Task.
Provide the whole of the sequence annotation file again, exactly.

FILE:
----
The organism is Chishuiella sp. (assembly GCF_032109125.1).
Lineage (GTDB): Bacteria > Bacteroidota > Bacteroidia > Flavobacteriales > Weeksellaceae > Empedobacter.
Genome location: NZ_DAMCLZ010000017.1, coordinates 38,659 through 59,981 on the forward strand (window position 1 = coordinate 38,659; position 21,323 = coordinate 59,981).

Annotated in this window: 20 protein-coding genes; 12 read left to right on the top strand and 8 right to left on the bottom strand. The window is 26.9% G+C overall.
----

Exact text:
The organism is Chishuiella sp. (assembly GCF_032109125.1).
Lineage (GTDB): Bacteria > Bacteroidota > Bacteroidia > Flavobacteriales > Weeksellaceae > Empedobacter.
Genome location: NZ_DAMCLZ010000017.1, coordinates 38,659 through 59,981 on the forward strand (window position 1 = coordinate 38,659; position 21,323 = coordinate 59,981).

Annotated in this window: 20 protein-coding genes; 12 read left to right on the top strand and 8 right to left on the bottom strand. The window is 26.9% G+C overall.